The Doctor pushed open a bulkhead door. “Careful. Follow me.”
“Rather ironic, but this is very much in the spirit of Christmas,” Mr. Copper said. “It's a festival of violence. They say that human beings only survive depending on whether they've been good or bad. It's barbaric.”
Lilith bit back a laugh and said, “No offense, Mr. Copper. But I really need you to shut up or I’ll burst into laughter again.”
“Actually, that's not true. Christmas is a time of, of peace and thanksgiving and…” The Doctor stopped talking when Lilith raised her eyebrows at him. “What am I on about? My Christmases are always like this.” He found a Host under some metal plates. “We've got a Host. Strength of ten. If we can mend it, we can use it to fix the rubble.”
“We can do robotics. Both of us,” Morvin said.
Foon nodded. “We work on the milk market back on Sto. It's all robot staff.”
“See if you can get it working. Let's have a look.” The Doctor led the rest of them further up. They came to a pile of rubble. “It's blocked.”
“So what do we do?”
“We shift it,” Astrid said.
“That's the attitude.” The Doctor grinned at Lilith. “You always pick up the best ones. Rickston, Mister Copper, and you, Bannakaffalatta. Look, can I just call you Banna? It's going to save a lot of time.”
“No. Bannakaffalatta,” the red alien insisted.
“All right then, Bannakaffalatta. There's a gap in the middle. See if you can get through.”
“Easy. Good.” He squeezed himself through the gap. The ship shook and more debris shifted.
“This whole thing could come crashing down any minute,” Slade said.
The Doctor looked at him. “Oh, Rickston, I forgot. Did you get that message?”
Slade frowned. “No. What message?”
“Bannakaffalatta made it!” Bannakaffalatta announced.
“I'm small enough. I can get through,” Astrid said.
“Cuidado.” Lilith warned.
Astrid smiled at her. “I'm fine.”
“Thing is, how are Mister and Mrs. Fatso going to get through that gap?” asked Slade.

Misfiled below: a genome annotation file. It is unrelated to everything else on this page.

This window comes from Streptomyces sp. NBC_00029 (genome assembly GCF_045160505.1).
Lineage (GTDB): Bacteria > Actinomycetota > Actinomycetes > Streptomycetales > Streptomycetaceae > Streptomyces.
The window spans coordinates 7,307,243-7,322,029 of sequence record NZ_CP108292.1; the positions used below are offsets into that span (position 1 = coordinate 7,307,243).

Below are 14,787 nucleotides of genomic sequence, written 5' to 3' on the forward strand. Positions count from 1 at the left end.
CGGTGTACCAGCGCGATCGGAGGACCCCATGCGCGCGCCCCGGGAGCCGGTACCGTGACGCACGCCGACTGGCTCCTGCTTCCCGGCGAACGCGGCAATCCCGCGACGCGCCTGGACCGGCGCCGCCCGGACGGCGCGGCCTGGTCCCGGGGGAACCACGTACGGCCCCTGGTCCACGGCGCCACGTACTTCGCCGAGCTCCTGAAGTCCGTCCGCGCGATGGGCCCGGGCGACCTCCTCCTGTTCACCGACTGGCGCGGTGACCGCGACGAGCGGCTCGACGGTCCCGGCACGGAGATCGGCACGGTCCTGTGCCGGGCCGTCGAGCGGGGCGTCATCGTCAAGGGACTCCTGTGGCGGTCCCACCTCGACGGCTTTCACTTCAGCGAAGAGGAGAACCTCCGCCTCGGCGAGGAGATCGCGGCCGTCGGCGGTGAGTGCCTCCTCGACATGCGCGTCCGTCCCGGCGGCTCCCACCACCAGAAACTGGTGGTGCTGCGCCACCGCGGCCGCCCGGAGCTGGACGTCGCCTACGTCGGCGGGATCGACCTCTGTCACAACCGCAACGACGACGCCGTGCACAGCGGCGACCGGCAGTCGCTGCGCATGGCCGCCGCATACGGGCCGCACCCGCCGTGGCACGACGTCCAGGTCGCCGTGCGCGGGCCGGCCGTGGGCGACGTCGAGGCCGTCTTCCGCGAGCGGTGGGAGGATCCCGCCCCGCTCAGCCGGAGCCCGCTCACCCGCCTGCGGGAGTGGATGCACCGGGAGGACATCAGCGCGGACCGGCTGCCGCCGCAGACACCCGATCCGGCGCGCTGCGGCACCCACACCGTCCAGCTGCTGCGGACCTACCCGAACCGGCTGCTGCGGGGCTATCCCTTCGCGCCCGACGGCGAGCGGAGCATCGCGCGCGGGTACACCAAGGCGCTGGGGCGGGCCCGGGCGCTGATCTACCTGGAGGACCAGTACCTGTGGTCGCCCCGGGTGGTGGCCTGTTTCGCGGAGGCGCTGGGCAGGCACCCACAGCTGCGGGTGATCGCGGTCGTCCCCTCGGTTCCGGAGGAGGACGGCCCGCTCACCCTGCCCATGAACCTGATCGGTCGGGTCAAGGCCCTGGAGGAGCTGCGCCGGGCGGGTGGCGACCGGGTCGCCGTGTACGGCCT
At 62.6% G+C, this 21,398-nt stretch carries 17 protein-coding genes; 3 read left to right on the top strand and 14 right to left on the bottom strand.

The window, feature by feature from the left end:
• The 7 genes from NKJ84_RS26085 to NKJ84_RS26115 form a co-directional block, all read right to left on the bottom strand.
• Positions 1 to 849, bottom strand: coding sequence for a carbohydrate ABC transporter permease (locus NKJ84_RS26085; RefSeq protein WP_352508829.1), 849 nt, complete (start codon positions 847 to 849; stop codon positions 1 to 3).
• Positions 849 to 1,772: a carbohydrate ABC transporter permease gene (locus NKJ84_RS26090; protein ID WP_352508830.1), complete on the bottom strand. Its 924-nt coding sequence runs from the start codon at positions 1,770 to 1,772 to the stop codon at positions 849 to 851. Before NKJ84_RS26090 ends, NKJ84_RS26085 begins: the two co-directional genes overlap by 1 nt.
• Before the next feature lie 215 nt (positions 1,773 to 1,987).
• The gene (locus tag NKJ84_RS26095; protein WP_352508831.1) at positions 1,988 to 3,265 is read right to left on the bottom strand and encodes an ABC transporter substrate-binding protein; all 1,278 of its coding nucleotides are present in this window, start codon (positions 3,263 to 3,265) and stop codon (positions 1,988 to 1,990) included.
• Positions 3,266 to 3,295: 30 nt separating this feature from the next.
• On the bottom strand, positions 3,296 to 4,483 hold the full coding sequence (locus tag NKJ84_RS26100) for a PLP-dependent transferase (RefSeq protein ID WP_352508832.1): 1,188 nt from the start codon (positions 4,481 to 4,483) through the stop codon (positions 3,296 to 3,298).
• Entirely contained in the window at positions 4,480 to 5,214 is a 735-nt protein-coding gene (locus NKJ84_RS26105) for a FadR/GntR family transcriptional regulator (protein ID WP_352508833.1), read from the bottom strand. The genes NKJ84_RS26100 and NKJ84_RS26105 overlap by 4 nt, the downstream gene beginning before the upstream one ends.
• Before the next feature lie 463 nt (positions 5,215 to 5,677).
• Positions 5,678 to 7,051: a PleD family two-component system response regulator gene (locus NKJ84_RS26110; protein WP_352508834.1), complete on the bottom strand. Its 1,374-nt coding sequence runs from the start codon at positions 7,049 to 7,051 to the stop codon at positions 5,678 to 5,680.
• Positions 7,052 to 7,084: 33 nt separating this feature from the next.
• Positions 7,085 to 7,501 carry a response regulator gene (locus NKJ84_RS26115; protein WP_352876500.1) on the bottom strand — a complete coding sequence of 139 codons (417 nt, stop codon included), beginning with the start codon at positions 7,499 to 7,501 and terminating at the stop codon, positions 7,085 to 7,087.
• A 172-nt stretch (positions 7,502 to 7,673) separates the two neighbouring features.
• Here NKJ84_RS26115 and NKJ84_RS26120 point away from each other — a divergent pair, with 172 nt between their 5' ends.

Lilith glared at him. “We make the gap bigger, dimwit. I believe you were told to shut up?” They kept moving bits and pieces out of the way until the space was big enough for Lilith to climb through. “We can clear it from this side. Just tell me if it starts moving,” she called down to the rest of the group.
Astrid looked to check on the small red man and frowned. “Bannakaffalatta, what's wrong?”
Bannakaffalatta put his finger to his lips. “Shush.”
“What is it?” she asked, making her way over to him. “Are you hurt?”
“Ashamed,” he admitted.
“Poor Bannakaffalatta.” He pulled up his shirt to reveal his metal chest with blinking lights.
“You're a cyborg,” Astrid breathed.
“Had accident long ago. Secret.”
Astrid shook her head. “No, but everything's changed now. Cyborgs are getting equal rights. They passed a law back on Sto. You can even get married.”
“Marry you?” Bannakaffalatta asked with a sort of smirk.
Astrid laughed quietly. “Well, you can buy me a drink first. Come on. Let's recharge you. Just stay there for a bit.”
“Tell no one.”
“What's going on up there?” the Doctor asked.
“Not sure. I think Bannakaffalatta and Astrid just got engaged,” Lilith said.
“Almost done!” Lilith heard Morvin shout.
“Good, good, good,” the Doctor said. “Mister Frame, how's things?”
“Doctor, I've got life signs all over the ship but they're going out one by one.”
The Doctor frowned. “What is it? Are they losing air?”
“No. One of them said it's the Host. It's something to do with the Host.”
“It's working!” Morvin yelled.
“Turn it off!” the Doctor shouted. There was a struggle on the other side of the wall of debris. Lilith’s hands clenched into fists, she couldn’t help the Doctor from where she was. “Rickston, get them through!”
“No chance.” Slade pushed himself through the gap.
Lilith helped him to his feet. “If I had my blaster, you’d be a dead man, Slade,” she growled. “Dad, what’s going on?”
“It's the Host! They've gone berserk!” the Doctor shouted.
Foon tried to get through next, but couldn’t make it all the way. “Now I'm stuck!” she cried.
“Come on, you can do it!” Astrid coaxed while she and Lilith tried to pull the woman the rest of the way through.
Mr. Copper levered the debris up with a metal bar and Foon made it through. “Rickston, Vot damn it, help me.”
“No way!” Slade refused. Lilith restrained from wrapping her hands around the snob’s neck.
“Morvin, get through!”
Lilith could hear the Host’s mechanical voice chanting, “Kill, kill, kill, kill.”
“Doctor, he's stuck!”
The Doctor shoved Morvin through the hole. “Information override!” he shouted at the Host. “You will tell me the point of origin of your command structure!”
“Dad! Get your skinny ass over here!” Lilith yelled.
“Information: Deck thirty-one.”
“Thank you.” The Doctor launched himself through the gap. “Let go!”
Mr. Copper let the bar go and the debris smashed down on the Host's head. The group continued down the debris filled hall until they came across another computer station. A trolley of sandwiches was nearby.
“Morvin, look. Food,” Foon said.
Slade rolled his eyes. “Oh great. Someone's happy.”
“Don't have any then,” Morvin snapped.
Astrid handed Lilith a plate of food. They sat. “So if he’s a Time King from Gaddabee, what are you?”
Lilith grinned. “I guess that would make me a Time Princess. Not as impressive, but I’ve got a good hundred and twenty five years to my name.”
“Look good for it.”
“I moisturize.” She laughed. “You should see me in the mornings.”
“Okay.” Astrid smiled.